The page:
The Yankees Still Have Holes To Fill After Fixing The Rotation


Noah K. Murray-USA TODAY Sports

The Yankees have spent a lot of money this offseason — and I mean a lot — but they still have some important holes to fill after signing Masahiro Tanaka on Wednesday in a move that makes the starting rotation much more formidable than it did without him.

First and foremost, you have to look at the holes all around the infield. Brian McCann will be the team’s Opening Day catcher, but after that, there is a lot of uncertainty, even with there being quite a few infielders in the roster.

Looking at first base, the Yankees are going to have a lot of hopes that Mark Teixeira comes back healthy and ready to play the entire season. Right now he is expected to miss at least the first week of games during spring training because of his wrist, and if the one week turns into two, three and even gets into the season, then the Yankees are in a lot of trouble because they have nobody behind him.

If healthy, Teixeira can be a big part of the Yankees’ lineup, and they really can’t afford to go another season with him missing a ton of time.

I think that if something comes up and the Yankees need to find someone to back him up, we might be looking at the same situation they were in last season when they were pulling guys off waivers during the spring and plugging them into the lineup. You have to remember that Vernon Wells and Lyle Overbay, both regular starters last season, weren’t even acquired until the final week of spring training, so we’ll probably see the same thing this year.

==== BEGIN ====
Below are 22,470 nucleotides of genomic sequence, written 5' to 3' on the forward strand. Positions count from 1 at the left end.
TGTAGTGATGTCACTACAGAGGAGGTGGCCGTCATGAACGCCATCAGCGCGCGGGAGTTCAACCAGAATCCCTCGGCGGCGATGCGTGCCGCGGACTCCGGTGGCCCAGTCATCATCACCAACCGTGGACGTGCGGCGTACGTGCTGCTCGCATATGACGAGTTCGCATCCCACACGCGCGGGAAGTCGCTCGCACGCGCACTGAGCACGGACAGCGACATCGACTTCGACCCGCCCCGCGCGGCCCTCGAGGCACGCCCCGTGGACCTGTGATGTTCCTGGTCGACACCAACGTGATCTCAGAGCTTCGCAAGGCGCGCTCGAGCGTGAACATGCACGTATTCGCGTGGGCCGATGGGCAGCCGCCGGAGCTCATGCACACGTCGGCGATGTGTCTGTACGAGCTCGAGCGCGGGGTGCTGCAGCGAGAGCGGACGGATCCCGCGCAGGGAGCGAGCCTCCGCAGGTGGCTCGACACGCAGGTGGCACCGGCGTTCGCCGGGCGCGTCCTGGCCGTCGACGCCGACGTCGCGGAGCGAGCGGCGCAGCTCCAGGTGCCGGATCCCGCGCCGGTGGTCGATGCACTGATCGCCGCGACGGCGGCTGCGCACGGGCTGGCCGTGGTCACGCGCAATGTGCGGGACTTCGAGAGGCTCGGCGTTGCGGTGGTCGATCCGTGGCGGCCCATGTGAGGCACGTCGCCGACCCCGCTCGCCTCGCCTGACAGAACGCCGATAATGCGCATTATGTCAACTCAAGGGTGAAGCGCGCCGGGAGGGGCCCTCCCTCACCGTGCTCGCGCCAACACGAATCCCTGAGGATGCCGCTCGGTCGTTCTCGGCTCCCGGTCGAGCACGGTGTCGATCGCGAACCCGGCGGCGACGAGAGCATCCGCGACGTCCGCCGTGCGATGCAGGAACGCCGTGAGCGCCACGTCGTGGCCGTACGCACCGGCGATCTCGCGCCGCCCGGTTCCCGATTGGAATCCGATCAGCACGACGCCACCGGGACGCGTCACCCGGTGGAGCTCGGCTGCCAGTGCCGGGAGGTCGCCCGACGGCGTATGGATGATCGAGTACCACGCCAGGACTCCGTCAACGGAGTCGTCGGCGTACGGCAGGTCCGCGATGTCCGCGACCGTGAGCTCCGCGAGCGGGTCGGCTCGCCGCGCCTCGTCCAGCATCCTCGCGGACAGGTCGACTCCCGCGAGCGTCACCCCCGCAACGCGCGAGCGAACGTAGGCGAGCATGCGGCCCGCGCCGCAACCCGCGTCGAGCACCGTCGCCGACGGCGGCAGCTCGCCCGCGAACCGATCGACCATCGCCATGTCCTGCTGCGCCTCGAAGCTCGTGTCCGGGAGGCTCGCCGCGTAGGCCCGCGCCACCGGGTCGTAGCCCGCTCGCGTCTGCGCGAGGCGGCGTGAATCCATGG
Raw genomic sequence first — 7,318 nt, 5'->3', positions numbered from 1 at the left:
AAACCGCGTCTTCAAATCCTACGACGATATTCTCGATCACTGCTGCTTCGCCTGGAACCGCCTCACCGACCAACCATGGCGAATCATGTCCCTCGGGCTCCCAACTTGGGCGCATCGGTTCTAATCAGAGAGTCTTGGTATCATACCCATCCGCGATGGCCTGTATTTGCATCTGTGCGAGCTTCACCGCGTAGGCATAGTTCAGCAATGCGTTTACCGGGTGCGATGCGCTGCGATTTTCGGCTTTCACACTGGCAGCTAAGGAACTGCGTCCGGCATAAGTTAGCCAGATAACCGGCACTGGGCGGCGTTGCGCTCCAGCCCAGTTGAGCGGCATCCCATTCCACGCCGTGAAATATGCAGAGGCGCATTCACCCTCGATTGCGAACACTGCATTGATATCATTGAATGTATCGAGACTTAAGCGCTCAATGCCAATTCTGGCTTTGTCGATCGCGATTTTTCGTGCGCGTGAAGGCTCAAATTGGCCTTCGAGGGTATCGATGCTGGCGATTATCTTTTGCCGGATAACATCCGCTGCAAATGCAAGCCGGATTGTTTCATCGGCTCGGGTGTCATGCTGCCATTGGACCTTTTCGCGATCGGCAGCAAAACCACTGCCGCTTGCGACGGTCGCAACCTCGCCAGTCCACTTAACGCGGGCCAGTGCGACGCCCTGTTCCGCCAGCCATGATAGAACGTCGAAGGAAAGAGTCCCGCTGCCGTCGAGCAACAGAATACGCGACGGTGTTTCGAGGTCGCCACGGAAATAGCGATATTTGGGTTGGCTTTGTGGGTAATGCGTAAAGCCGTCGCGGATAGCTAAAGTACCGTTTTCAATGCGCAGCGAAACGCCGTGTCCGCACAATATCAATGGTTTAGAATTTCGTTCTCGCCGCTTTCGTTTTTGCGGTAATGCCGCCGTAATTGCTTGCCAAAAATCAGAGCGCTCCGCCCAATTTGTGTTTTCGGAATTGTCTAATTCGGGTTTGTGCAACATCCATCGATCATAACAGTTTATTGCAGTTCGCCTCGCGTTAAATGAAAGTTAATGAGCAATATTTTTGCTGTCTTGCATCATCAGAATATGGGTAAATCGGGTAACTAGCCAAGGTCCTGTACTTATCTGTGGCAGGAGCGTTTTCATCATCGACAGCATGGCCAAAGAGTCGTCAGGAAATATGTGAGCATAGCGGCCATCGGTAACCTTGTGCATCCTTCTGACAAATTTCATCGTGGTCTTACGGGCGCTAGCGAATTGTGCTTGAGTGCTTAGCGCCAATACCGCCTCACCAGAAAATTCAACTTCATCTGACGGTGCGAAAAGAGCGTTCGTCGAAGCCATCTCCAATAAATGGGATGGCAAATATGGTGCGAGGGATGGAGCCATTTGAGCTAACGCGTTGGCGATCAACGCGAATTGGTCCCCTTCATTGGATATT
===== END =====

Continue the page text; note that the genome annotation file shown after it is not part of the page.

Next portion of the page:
Shifting over to second base, I think they’ll be going into the season with Brian Roberts as their second baseman. Obviously he’s a big drop off from Robinson Cano, but Roberts can be a pretty reasonable player when healthy — which is a big “if” for him.

Kelly Johnson can also play second base, as can Dean Anna, who will come into the spring with an actual shot to break camp with the club when they head to Houston to start the season.

Just as health is a question with Teixeira at first base, it applies just as much to Derek Jeter at shortstop. After playing just 17 games last season, you know that he is going to work very hard to come back and be the everyday shortstop for the Yankees. I think don’t Father Time is going to let him play short everyday, and that’s where Brendan Ryan will come into play, most likely.

Evan with the re-signing of Ryan, I think there is a chance, not a very big chance, though, that the Yankees open their checkbook one more time and sign former Boston Red Sox shortstop Stephen Drew.

We heard some reports coming out Thursday night that the Yankees might consider making a run after Drew since the goal of getting under the $189 million luxury-tax mark is out of the window with the Tanaka signing. However, a couple of baseball insiders tweeted Friday morning that the Yankees probably aren’t going to go after Drew, even though it would make sense to go all out with there being no more spending limit.